There was a lot of sublime new material in the set. They began with a poignant, 19th century gospel-infused minor-key number that disintegrated into a surreal reflecting pool before returning, austere and darkly ambered. An even more angst-fueled, lingering diptych began as a refection on a battle with food poisoning, Alcorn deadpanned: from the sound of that, it could have killed her. Later portraits of New Mexico mountain terrain and a Utah “circular ruin” gave the band plenty of room to expand on similarly stark themes. The coyly galloping romp out at the end of the catchy, concluding pastoral jazz number offered irresistibly amusing relief.

Winter Jazzfest has expanded to the point where it seems it’s now a lot easier to get in to see pretty much whoever you want to see – at least this year, from this point of view. Even so, there’s always triage. Matthew Shipp at the Nuyorican, what a serendipitous match…but the Nuyorican is a good fifteen-minute shlep from the Bleecker Street strip, just on the cusp of where a taxi driver would think you’re really lame for not hoofing it over to Alphabet City.

Cuban-born pianist Harold Lopez-Nussa and his irrepressible quartet at Subculture were much closer. There’s always been a fine line between salsa and jazz and for this show, this crew – with Mayquel Gonzalez on trumpet, Gaston Joya on five-string bass and the bandleader’s brother Ruy on drums – sided with bringing the first kind of party. In a spirited duet, it turned out that the bandleader’s bro is a more than competent and equally extrovert pianist, when he wasn’t riffing expertly on his snare like a timbalero. The group shifted from long, vampy, percussive cascades to classically-flavored interludes, including a catchy Leo Brouwer ballad that Lopez-Nussa used as a rollercoaster to engage the crowd. What a beautiful, sonically pristine venue, and what a shame that, beyond a weekly Sunday morning classical concert series, the space isn’t used for music anymore. They probably couldn’t put the Poisson Rouge out of business – who would want that bar’s cheesy Jersey cover bands, anyway – but they could steal all their classical and jazz acts.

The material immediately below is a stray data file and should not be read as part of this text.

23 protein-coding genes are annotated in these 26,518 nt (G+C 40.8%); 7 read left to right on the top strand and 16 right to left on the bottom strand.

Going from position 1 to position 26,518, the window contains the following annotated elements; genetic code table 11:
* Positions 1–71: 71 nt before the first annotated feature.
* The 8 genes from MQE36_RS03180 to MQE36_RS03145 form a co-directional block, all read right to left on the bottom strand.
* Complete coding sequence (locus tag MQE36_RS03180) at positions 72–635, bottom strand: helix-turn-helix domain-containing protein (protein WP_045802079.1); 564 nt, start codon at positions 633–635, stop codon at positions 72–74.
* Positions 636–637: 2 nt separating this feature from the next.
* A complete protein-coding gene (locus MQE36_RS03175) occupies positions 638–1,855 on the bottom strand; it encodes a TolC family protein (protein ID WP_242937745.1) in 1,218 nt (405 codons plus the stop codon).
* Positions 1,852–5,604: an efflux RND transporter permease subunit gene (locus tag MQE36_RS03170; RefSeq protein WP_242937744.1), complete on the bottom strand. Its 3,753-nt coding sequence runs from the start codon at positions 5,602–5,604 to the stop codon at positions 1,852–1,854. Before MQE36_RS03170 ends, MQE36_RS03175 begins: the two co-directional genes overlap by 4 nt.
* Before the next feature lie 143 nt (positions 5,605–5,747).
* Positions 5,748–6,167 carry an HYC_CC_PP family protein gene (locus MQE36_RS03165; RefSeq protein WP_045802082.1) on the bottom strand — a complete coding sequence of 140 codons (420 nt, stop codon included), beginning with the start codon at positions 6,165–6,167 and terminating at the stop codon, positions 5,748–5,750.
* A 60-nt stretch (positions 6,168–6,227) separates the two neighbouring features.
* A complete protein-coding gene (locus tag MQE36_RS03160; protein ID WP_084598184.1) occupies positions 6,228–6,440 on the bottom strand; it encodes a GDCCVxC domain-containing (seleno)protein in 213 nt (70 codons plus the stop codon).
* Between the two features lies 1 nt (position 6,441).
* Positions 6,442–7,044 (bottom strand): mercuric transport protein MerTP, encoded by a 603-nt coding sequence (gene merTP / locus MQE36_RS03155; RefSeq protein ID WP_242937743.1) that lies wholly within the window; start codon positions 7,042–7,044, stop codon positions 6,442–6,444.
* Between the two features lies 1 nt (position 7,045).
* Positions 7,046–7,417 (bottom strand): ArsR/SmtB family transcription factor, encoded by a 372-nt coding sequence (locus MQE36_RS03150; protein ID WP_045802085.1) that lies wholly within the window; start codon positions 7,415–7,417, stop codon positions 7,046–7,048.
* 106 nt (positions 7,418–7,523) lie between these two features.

January 12, 2020 Posted by | concert, jazz, Live Events, Music, music, concert, New York City, review, Reviews, rock music | , , , , , , , , , , , , , , , , , , , , , , , , , , , , , , , , , , , , , , , , , , , , , , , , , , , , , , , , , , | Leave a comment

World-Famous Big Band Celebrates Pantheonic Painters

Since prehistory, musicians have been inspired by visual art. But there’s never been a big band jazz album featuring works by multiple composers referencing paintings from across the decades. The new Jazz and Art record by the Jazz at Lincoln Center Orchestra with Wynton Marsalis – streaming at youtube – took almost a decade to create. New York’s most renowned big band premiered it live in 2010, playing to projections overhead. The vast stylistic range of the music mirrors the art that springboarded it, including works by Romare Bearden, Winslow Homer and Piet Mondrian.

The sheer fun that the composers here had writing for this mighty beast of an ensemble is visceral, and the orchestra reward those efforts lavishly. The album opens with a Stuart Davis-inspired triptych by Doug Wamble. The first segment, The Mellow Pad, is a moody, New Orleans-tinged cha-cha in the same vein as Tom Waits’ Down in the Hole, with spare, bluesy Vincent Gardner trombone at the center. Likewise, the second part is a paraphrase of When the Saints Come Marching In, with bright spotlights on Marcus Printup’s trumpet and Sherman Irby’s alto sax. The group take a pointed, almost tiptoeing swing through the ragtime-tinged conclusion, Dan Nimmer’s piano pushing it further into postbop.

Gardner contributes the epic Sam Gilliam shout-out Blue Twirl, developing slowly from Messiaenic birdsong-like chatter, to wry jesting, a silky clave and a brisk swing, bassist Carlos Henriquez signaling the changes. Marsalis, altoist Ted Nash and trombonist Elliot Mason punch in hard with solos.

Trombonist Chris Crenshaw gets the plum assignment of tackling Bearden’s iconic collage The Block with sweeping, jump blues-inspired swing, Nimmer pouncing, tenor saxophonist Victor Goines leading the group into a balmy Harlem evening. Coming full circle with a triumph at the end, it’s the album’s most vivid, memorable number.

Low brass and percussion build ominously looming ambience as trombonist Papo Vasquez’s salute to Wilfredo Lam, the Orisha Medley: Air, Earth, Fire, Water gets underway. Anchored by a steady Afro-Cuban groove, the composer hands his imposing solo off to Marsalis, who raises the roof, the whole crew joining the blaze.